While reaching out to plumbers, we knew up front that we needed a visual inspection using a video camera, as well as a thorough cleaning with a hydro jet. Do not assume that all plumbers have these types of equipment, or if they do, that they have it readily available for your job site. Be sure to confirm upfront what you are expecting from your hired plumber.
Fortunately for us, our sewer pipe was found to be in good enough condition to withstand a hydro jet cleaning. For weaker pipes, hydro jetting may cause additional damage.
Clearing the obstruction or blockage will allow a free flowing sewer line, although it will just be a temporary solution. In order to regain peace of mind, you will need to have the piping further assessed and either repaired or replaced before you can return to normal usage.
After our drain was hydro-jetted, a video camera inspection was conducted to evaluate the health of our piping. As expected, our kitchen drain piping needed to be repaired or replaced. However, the inspection also confirmed the layout and health of additional plumbing, which gave us more options on how to deal with the current situation.
The inspection also enabled our lines to be marked with specific locations of pipe connections, so we knew how much pipe needed to be repaired, their diameters, and the effected flooring.
Redirect Plumbing Usage to Prevent Further Damage
Since the pipes may be damaged or corroded, it is advisable to cease adding to the subfloor dampness and redirect your water usage. If you need to use an area affected by the corroded drain pipes, mitigate the damage.
In our case, using a bucket to catch faucet water, thereby by-passing the drain, was implemented to allow us to continue to use our kitchen, as we waited for our plumber’s proposal and floor reconstruction plans.
Fortunately, our sewer line issue was an isolated artery that enabled the other side of our home to be functional, thus relegating us to one bathroom.
Options for Repairing a Damaged Sewer Pipe
Though it is understandable to envision a worst case scenario of having to open walls and floors, or dig up landscaping to repair or replace an existing sewer line, this is not always the case.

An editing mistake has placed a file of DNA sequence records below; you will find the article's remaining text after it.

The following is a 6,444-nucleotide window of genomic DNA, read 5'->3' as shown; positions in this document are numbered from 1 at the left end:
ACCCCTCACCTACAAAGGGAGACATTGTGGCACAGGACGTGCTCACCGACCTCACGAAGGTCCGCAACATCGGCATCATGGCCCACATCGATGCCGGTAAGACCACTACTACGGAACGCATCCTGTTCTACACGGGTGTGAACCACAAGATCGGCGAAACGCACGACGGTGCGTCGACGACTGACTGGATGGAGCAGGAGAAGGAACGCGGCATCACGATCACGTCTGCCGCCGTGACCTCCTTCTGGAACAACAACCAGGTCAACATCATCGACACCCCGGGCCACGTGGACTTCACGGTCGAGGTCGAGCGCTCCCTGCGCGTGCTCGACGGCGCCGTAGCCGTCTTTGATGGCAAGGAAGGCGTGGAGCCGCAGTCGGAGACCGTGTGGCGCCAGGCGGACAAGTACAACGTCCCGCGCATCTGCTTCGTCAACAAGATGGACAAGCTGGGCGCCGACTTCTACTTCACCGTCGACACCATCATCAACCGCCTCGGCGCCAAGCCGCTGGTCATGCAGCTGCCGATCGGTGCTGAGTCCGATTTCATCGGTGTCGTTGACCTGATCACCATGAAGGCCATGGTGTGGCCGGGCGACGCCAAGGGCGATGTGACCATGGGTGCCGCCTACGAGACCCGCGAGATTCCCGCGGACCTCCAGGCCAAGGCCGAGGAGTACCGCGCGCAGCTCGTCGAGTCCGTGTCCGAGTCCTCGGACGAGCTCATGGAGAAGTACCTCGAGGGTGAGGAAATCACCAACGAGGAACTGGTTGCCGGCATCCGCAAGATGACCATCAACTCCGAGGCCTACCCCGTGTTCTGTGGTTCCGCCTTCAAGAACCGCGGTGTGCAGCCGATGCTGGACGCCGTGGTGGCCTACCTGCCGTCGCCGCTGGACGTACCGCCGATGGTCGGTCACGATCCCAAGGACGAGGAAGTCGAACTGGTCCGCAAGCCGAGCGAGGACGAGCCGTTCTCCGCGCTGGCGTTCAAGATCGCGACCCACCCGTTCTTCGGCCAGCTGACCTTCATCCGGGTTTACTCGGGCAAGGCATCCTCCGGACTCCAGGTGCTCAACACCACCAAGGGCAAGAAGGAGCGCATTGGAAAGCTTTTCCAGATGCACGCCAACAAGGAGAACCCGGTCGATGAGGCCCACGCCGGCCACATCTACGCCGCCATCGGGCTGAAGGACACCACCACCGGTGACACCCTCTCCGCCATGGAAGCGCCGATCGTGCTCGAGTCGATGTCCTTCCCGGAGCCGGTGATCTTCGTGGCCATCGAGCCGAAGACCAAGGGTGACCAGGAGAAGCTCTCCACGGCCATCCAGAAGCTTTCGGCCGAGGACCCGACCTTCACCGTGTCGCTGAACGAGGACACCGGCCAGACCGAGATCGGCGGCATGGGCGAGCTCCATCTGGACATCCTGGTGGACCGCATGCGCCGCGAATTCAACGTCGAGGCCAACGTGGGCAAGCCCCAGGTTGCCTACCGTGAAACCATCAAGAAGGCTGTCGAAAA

When exploring solutions and vetting plumbing firms be sure to be aware of current technologies and approaches before choosing a course of action. Options can vary widely in terms of total cost, time-to-completion, long-term peace of mind, and overall convenience.
There are two general approaches to fixing a home’s sewer line:
- Traditional Trenching
- Trenchless Pipe Replacements & Repairs
Traditional trenching involves digging ground or demolishing flooring or walls to access existing piping. This approach is typically used when a pipe has collapsed or is missing major sections.
Traditional trenching replacement is also a common choice when expanding this type of plumbing project into a renovation “opportunity”, as in upgrading your flooring or cabinetry. If taking on an additional renovation budget is daunting, we would recommend looking for financing options in order to get the situation thoroughly corrected for the long haul.
Synchronizing home improvement projects can also dramatically reduce the inconvenience of having various parts of your home out-of-commission for prolonged periods of time.
Traditional methods of replacing piping is best for situations under the following circumstances:
- Flooring is outdated and needs to be upgraded
- Budget is flexible and not a heavy financial burden
- Timing and scheduling is flexible
- You have a reliable GC that is available to handle all aspects of the project
- You have concerns over your hidden infrastructure and opening up your space would bring you long-term peace of mind
Trenchless Pipe Replacements & Repairs
For homeowners worried about the inconvenience, cost and time necessary to correct a faulty sewer line, they will be relieved to know that there are several less-invasive methods that can solve their problem expediently and reliably. Regardless of which method you choose, it is imperative to weigh all viable options and estimates before signing a contract.